The federal government has flagged off the National Home Grown School Feeding Program in the Federal Capital Territory, Abuja.
The FCT Minister of State, Ramatu Aliyu, who hosted the inauguration at Karu Model School, in Abuja, on Friday, said that 120,300 pupils across the six area councils would benefit from the programme.
Mrs Aliyu, who hosted the event alongside the Minister of Humanitarian Affairs, Disaster Management and Social Development, Sadiya Farouq, explained that the pupils are drawn from the 626 public primary schools in the FCT.
“The program is targeting about 120,300 pupils that will be drawn from 626 public primary schools across the six Area Councils of the FCT.
“Henceforth, pupils will be fed once daily with meals containing the six required nutrients, from primary one to three.
“I want to assure you that all stakeholders – parents, teachers, traditional and community leaders – who are the gatekeepers, and the vendors who will prepare the meals will be carried along in the full implementation of this programme,” Mrs Aliyu said.
Mrs Aliyu, who stated that the program in FCT was for pupils in LEAs, however, called on community leaders and all stakeholders in the FCT to assist the federal government in lifting the burdens off indigent parents who cannot afford balanced diets for their wards.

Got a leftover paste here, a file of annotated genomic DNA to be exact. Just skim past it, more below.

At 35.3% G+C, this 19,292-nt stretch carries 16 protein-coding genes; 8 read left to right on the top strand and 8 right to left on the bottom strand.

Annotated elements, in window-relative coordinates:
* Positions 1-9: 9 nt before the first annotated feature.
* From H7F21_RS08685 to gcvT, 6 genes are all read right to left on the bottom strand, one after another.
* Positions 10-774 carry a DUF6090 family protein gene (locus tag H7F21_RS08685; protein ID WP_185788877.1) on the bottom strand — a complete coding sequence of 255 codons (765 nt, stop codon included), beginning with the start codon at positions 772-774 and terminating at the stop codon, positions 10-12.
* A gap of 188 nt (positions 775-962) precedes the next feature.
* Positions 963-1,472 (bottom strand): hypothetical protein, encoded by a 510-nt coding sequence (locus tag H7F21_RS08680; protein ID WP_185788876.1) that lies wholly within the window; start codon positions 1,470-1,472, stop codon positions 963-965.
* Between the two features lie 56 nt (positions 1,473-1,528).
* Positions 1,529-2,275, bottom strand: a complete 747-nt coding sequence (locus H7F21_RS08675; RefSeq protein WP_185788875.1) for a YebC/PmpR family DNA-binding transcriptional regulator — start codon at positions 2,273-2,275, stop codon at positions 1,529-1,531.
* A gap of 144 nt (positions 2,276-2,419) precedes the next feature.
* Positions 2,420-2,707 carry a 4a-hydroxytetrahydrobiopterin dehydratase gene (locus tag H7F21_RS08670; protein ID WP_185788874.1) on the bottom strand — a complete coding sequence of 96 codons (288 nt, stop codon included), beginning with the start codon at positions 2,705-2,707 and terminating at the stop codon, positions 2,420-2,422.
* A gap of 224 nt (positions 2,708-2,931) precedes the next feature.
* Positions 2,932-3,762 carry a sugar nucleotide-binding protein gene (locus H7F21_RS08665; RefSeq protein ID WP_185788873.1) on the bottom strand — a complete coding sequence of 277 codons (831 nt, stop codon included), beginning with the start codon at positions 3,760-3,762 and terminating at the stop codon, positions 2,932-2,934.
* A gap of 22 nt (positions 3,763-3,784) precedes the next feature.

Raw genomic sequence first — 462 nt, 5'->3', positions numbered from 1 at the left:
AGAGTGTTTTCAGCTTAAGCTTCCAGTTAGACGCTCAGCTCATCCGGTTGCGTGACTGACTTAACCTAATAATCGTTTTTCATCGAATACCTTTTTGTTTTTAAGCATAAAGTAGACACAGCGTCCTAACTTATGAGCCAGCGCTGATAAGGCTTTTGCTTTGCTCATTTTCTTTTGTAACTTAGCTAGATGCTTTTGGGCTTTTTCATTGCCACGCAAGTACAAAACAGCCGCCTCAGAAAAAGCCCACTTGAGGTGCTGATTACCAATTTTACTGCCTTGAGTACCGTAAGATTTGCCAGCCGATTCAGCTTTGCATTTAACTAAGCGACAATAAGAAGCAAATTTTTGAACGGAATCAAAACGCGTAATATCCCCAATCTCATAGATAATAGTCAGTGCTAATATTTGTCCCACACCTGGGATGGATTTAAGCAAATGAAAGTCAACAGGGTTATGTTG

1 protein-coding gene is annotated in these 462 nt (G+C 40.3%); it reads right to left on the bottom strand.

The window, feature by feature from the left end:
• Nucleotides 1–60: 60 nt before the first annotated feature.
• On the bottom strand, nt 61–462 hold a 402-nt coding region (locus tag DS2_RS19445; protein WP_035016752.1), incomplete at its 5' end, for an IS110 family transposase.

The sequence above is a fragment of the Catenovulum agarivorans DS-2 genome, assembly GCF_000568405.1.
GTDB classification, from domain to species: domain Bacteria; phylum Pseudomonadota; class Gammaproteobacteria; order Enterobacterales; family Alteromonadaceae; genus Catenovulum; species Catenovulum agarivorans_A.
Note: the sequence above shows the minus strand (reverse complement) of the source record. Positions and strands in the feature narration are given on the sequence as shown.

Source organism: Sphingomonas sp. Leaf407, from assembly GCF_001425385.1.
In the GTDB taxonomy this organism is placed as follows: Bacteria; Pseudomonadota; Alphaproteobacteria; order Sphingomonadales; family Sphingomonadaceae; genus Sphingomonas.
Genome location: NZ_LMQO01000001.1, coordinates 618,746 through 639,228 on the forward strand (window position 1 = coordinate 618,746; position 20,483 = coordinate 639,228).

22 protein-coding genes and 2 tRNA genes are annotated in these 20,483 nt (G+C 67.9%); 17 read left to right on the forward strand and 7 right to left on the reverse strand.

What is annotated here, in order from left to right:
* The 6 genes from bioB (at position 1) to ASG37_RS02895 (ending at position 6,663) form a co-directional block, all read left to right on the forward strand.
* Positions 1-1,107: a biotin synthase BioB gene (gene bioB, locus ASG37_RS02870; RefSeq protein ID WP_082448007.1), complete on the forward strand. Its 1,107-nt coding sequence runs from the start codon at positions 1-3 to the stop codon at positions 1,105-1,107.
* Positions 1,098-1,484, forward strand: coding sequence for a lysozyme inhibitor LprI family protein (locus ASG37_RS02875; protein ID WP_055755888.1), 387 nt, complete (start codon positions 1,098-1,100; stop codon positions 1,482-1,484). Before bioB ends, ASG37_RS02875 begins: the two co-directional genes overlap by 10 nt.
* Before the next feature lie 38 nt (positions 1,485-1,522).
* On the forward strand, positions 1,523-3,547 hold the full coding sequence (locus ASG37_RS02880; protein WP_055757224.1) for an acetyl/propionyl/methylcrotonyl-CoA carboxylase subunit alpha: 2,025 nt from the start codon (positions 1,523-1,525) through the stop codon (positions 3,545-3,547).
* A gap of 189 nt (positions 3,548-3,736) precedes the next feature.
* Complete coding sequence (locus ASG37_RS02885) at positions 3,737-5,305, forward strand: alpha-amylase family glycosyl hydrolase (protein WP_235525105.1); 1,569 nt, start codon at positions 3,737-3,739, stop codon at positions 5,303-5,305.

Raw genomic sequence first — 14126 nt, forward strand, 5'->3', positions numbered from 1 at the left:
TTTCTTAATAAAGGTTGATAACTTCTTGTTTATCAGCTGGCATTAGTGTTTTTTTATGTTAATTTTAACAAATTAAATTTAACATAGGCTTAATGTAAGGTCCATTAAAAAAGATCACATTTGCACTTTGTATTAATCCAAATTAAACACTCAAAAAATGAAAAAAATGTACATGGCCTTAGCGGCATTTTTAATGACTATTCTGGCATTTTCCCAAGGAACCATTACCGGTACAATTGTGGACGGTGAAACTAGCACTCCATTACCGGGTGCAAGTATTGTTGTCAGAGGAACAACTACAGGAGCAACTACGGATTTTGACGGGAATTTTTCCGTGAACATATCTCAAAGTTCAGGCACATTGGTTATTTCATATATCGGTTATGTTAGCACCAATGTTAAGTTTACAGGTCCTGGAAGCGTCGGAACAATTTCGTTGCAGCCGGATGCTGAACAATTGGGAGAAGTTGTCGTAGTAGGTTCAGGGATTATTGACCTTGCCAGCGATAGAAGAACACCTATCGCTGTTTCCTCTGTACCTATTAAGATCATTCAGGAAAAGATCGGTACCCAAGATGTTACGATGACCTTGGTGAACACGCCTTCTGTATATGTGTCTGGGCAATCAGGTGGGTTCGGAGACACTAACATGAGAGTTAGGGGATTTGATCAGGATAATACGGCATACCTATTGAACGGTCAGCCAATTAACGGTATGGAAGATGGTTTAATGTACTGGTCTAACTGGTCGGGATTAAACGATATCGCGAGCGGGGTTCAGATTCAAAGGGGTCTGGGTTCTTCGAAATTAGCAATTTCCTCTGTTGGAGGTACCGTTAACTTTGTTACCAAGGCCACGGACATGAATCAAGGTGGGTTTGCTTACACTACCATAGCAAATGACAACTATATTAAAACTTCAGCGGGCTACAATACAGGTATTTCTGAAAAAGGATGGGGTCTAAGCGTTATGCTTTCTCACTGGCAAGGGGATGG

In her remarks, Ms Farouq said the program is targeting about 120,300 pupils who will be drawn from 626 public primary schools across the six area councils of the FCT.
She added that the programme seeks to provide one free nutritional meal for children in primaries one-three in all public primary schools in Nigeria using food produced within the state.
Ms Farouq, however, urged the federal government to increase the N70 per day payment for cooks for the FCT pupils, noting that the prices of things in the FCT are comparatively higher than in other states.
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She said the move has enhanced school attendance to about 90 per cent. It has also created jobs for parents who would otherwise, have insisted on child-hawking, as they now have a ready market for their items, thereby reducing child labour, she said.
The school feeding program was introduced in 2016 as part of the N500 billion funded Social Investment Program of the Buhari administration. It was projected to provide 1.14 million jobs across the country, including community women, who would be engaged as cooks.
The program, with the support of state governments, aims to support states to collectively feed over 24 million school children, which will make it the largest school feeding program of its kind in Africa. The goals include tackling poverty and improving the health and education of children and other vulnerable groups.
According to a 2019 government document titled “Investing in Our People,” the program is feeding over nine million pupils in 52,604 schools across 30 states and empowering 101,913 cooks with bank accounts.